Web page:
Investing in Dance: 
The Support That Makes Pepperland Possible

By Ryan Wenzel

It takes a long time to bring a work like Mark Morris’ Pepperland to the stage. The steps are many: composing and arranging the music, choreographing the movement, rehearsing the dancers and musicians, designing the decor, lighting, and sound. Seldom mentioned is the funding required to set it all in motion.

Dance companies often rely on support from foundations and individual donors to fund new works, and only after the premiere convince presenters to schedule performances. The Mark Morris Dance Group, however, has developed a model that is unusual in the dance world, whereby multiple arts institutions join together to commission a piece—often years before it will reach their stages.

This approach began with Mozart Dances (2006), a three-way commission, and grew over time with Romeo and Juliet (2008), Acis and Galatea (2014), and Layla and Majnun (2016). It reaches unprecedented scale with Pepperland, which received advance funding from no fewer than seventeen
institutions. They span the United States, Canada, and the United Kingdom; are based in towns, cities, and on university campuses; and include both non-profit and for-profit entities.

“The support provided by these institutions sustains us, and it shows their unique understanding of the underlying costs involved with creating dance works of this scale,” says Nancy Umanoff, executive director of the Mark Morris Dance Group.

This funding model serves the commissioning partners well, too, and is based largely on Morris’ importance and the trust they have in his work.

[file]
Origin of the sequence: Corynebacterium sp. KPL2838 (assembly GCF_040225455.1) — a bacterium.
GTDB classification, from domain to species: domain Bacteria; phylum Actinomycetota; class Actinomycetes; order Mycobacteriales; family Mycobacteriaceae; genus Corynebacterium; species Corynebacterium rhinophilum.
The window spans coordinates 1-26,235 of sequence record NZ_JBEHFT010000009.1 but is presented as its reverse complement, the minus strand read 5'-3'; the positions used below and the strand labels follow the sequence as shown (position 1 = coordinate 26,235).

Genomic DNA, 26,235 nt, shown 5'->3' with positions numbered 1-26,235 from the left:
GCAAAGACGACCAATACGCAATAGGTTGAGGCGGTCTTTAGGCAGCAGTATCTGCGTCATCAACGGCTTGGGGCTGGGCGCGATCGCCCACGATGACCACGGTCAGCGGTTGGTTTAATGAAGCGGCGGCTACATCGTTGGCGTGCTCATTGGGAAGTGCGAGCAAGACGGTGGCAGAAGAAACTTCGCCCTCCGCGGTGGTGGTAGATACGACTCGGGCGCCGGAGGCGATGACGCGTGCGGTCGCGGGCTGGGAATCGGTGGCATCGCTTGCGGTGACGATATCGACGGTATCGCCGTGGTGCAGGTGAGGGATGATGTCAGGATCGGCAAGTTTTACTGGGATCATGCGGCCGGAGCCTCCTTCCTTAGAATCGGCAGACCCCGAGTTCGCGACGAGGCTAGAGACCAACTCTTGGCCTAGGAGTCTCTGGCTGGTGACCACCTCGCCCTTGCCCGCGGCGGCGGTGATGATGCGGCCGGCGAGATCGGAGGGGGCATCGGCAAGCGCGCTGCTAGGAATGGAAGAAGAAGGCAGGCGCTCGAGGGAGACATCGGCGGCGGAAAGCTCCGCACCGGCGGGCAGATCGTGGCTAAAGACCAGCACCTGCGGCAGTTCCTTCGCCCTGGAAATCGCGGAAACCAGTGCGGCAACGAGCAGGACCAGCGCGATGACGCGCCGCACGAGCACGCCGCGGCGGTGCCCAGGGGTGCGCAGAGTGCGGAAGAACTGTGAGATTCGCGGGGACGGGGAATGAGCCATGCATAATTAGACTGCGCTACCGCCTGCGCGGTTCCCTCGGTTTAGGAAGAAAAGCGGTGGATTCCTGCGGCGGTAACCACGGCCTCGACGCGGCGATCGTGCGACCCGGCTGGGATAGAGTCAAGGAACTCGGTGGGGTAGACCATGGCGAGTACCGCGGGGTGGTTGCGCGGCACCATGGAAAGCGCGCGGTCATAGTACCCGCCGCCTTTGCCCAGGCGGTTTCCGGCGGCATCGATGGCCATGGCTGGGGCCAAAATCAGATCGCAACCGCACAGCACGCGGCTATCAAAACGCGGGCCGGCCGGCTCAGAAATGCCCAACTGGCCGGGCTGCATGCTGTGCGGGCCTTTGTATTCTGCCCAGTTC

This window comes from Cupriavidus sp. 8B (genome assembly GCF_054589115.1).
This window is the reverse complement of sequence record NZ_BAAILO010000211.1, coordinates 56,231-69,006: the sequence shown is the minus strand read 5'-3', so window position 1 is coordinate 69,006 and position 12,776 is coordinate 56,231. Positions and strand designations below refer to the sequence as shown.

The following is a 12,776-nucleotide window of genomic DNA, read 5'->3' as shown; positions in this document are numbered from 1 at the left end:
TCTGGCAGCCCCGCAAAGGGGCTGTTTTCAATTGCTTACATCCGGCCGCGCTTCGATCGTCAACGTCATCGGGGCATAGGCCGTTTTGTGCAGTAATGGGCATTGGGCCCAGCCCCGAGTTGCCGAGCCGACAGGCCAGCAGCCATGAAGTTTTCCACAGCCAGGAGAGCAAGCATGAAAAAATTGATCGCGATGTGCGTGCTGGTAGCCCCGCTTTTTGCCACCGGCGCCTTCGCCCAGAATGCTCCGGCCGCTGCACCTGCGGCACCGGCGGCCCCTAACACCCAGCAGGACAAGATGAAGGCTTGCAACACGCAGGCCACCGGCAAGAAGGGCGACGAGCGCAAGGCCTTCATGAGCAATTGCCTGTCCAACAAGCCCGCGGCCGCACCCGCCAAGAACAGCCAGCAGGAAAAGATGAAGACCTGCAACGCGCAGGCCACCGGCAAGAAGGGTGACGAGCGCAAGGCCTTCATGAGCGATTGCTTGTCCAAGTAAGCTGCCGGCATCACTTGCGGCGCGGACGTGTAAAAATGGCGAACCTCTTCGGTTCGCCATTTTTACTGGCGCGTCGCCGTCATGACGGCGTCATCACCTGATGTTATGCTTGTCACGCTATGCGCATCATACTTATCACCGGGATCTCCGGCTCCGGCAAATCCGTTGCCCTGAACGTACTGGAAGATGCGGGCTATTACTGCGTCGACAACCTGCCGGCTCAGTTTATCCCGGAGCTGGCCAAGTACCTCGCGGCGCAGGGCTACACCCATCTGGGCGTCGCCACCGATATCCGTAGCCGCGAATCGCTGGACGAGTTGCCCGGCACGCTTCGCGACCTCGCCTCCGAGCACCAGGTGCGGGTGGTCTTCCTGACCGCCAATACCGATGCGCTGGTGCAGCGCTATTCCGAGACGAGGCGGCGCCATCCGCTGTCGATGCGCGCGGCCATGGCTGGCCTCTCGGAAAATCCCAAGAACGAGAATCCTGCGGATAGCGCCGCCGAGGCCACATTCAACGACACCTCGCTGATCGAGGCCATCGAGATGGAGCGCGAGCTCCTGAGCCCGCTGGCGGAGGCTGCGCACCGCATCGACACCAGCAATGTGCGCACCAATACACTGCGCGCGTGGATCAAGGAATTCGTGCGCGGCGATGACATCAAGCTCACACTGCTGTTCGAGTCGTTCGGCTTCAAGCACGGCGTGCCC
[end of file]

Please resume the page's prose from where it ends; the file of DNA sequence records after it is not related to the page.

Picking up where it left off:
“Like all arts organizations, we need to be careful about how we marshal our resources. But the excellence that Mark represents is at the heart of what we do, so we support it wholeheartedly,” says Matías Tarnopolsky, former executive and artistic director of Cal Performances at the University of California, Berkeley, which has worked with Morris and his dancers for three decades. 

Mike Ross, director of the Krannert Center for the Performing Arts of the University of Illinois at Urbana-Champaign, echoes Tarnopolsky and adds that the Dance Group’s offstage outreach has also been crucial in furthering their close-knit relationship. “In addition to annual performances, they have brought workshops and other activities to our campus, and to the local population at large,” says Ross. “Because they have become part of our community, it is easy for us to support them and their work on this level.” 

A separate community—one with a reputation for supporting superior new work—has coalesced around the commissioning organizations themselves, enticing others to join. Pepperland marks the Banff Centre’s first commission of a Morris work, yet there are no plans for the piece to be performed on its stages in Alberta, Canada; it will instead, by arrangement with the Banff Centre, play at the Sony Centre in Toronto, more than 2,000 miles away. “We wanted to support Mark and his company, of course, but also for audiences to know that we support work of this caliber alongside other great organizations,” says Janice Price, the Banff Centre’s president. “It is incredibly rewarding to be seen as part of the ecosystem that makes this happen.”

And if history is any indication, that ecosystem will only continue to strengthen and grow.

Ryan Wenzel is a New York-based writer and editor.